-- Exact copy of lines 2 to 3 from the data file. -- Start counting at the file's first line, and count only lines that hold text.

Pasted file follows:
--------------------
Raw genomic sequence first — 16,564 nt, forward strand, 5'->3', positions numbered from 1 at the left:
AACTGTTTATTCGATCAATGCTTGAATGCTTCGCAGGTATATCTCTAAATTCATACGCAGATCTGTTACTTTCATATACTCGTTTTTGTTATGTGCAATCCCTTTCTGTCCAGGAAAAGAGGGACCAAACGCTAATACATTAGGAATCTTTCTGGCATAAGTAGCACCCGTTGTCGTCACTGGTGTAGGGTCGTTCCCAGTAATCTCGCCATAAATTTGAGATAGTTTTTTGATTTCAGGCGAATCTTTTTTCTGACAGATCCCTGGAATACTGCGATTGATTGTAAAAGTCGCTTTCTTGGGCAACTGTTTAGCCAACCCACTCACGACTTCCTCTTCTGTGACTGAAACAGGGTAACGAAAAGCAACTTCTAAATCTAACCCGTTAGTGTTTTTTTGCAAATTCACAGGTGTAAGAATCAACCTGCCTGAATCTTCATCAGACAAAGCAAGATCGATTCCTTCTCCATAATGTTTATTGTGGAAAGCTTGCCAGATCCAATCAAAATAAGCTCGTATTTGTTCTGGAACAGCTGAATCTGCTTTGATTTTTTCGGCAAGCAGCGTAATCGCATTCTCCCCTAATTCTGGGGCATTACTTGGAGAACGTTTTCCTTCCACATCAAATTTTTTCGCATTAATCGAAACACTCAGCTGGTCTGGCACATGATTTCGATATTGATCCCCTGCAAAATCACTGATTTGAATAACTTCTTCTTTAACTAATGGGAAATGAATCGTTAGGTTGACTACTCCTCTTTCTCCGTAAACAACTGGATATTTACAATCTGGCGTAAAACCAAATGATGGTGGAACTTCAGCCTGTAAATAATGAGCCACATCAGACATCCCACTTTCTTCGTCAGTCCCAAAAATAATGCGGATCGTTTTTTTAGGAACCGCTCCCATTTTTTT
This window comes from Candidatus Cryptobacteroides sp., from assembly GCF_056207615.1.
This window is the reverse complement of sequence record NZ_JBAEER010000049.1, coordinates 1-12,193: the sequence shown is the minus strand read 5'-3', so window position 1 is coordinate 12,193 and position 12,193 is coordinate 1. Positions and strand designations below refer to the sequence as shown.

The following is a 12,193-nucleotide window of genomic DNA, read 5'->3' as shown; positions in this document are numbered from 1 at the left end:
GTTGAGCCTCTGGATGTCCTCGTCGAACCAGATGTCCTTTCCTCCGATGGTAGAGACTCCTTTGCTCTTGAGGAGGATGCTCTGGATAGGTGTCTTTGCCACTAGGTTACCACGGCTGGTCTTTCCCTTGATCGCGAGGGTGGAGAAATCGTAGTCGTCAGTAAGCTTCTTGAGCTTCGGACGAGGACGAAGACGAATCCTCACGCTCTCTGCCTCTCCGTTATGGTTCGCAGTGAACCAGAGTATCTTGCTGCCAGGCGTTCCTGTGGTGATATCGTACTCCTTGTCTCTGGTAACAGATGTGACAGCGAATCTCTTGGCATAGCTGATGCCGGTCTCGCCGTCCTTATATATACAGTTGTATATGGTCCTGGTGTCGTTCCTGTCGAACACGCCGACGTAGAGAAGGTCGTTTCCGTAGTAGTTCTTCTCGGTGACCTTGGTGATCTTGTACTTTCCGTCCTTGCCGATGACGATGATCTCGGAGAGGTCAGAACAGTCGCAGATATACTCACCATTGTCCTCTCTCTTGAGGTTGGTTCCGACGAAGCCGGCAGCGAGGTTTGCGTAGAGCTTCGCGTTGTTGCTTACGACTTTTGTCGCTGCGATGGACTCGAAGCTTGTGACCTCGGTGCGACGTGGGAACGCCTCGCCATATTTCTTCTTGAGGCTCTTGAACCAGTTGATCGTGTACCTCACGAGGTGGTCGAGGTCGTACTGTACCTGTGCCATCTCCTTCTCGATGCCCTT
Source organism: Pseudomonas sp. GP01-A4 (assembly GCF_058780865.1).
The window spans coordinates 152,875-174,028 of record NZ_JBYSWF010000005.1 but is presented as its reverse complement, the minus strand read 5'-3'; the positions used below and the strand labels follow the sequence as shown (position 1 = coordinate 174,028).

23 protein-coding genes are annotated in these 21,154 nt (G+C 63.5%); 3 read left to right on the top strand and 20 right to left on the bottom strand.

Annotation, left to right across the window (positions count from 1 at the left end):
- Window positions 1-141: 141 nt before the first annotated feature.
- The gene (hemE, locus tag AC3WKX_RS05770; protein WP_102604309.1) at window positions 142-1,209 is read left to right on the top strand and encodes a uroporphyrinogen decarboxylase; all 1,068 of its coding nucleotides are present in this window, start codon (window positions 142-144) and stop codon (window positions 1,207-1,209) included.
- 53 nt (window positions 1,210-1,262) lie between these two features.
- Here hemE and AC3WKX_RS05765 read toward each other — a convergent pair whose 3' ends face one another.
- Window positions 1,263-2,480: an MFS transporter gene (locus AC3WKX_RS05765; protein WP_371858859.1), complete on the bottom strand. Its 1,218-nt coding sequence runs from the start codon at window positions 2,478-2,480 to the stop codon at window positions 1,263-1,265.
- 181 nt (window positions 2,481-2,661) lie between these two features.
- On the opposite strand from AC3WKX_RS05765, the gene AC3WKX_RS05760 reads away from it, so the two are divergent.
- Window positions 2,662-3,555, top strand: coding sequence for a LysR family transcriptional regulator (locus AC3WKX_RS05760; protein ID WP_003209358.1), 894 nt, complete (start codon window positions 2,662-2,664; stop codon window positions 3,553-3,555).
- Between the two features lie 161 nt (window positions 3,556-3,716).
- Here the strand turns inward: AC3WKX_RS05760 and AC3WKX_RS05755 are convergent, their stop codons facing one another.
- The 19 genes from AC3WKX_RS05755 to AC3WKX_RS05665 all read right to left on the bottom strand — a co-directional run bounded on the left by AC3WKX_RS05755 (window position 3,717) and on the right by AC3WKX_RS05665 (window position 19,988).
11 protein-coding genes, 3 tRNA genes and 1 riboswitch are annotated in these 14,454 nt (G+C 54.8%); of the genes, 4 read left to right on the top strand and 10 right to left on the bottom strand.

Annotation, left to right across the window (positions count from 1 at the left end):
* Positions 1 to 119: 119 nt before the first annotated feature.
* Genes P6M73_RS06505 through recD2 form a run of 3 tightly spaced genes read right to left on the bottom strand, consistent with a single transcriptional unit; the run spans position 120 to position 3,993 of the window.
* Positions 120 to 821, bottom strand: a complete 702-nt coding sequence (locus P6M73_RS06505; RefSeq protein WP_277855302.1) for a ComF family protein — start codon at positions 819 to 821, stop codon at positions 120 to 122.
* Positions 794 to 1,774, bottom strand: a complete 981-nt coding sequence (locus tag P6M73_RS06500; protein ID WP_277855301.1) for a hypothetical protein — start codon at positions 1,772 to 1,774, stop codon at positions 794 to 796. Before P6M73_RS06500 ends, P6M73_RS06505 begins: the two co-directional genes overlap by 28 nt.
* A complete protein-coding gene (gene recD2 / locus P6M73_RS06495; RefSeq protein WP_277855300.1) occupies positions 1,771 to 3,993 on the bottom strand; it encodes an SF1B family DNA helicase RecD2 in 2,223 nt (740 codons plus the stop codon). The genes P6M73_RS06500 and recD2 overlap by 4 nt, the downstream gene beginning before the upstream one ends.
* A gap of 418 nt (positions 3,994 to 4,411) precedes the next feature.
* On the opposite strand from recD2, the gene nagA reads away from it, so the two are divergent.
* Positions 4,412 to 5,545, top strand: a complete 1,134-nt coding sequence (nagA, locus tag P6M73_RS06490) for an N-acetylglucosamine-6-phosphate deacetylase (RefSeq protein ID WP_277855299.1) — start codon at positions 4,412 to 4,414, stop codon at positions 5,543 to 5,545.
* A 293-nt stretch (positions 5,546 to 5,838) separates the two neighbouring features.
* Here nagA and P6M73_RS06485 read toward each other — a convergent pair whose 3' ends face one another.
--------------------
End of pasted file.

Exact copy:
AACTGTTTATTCGATCAATGCTTGAATGCTTCGCAGGTATATCTCTAAATTCATACGCAGATCTGTTACTTTCATATACTCGTTTTTGTTATGTGCAATCCCTTTCTGTCCAGGAAAAGAGGGACCAAACGCTAATACATTAGGAATCTTTCTGGCATAAGTAGCACCCGTTGTCGTCACTGGTGTAGGGTCGTTCCCAGTAATCTCGCCATAAATTTGAGATAGTTTTTTGATTTCAGGCGAATCTTTTTTCTGACAGATCCCTGGAATACTGCGATTGATTGTAAAAGTCGCTTTCTTGGGCAACTGTTTAGCCAACCCACTCACGACTTCCTCTTCTGTGACTGAAACAGGGTAACGAAAAGCAACTTCTAAATCTAACCCGTTAGTGTTTTTTTGCAAATTCACAGGTGTAAGAATCAACCTGCCTGAATCTTCATCAGACAAAGCAAGATCGATTCCTTCTCCATAATGTTTATTGTGGAAAGCTTGCCAGATCCAATCAAAATAAGCTCGTATTTGTTCTGGAACAGCTGAATCTGCTTTGATTTTTTCGGCAAGCAGCGTAATCGCATTCTCCCCTAATTCTGGGGCATTACTTGGAGAACGTTTTCCTTCCACATCAAATTTTTTCGCATTAATCGAAACACTCAGCTGGTCTGGCACATGATTTCGATATTGATCCCCTGCAAAATCACTGATTTGAATAACTTCTTCTTTAACTAATGGGAAATGAATCGTTAGGTTGACTACTCCTCTTTCTCCGTAAACAACTGGATATTTACAATCTGGCGTAAAACCAAATGATGGTGGAACTTCAGCCTGTAAATAATGAGCCACATCAGACATCCCACTTTCTTCGTCAGTCCCAAAAATAATGCGGATCGTTTTTTTAGGAACCGCTCCCATTTTTTT
This window comes from Candidatus Cryptobacteroides sp., from assembly GCF_056207615.1.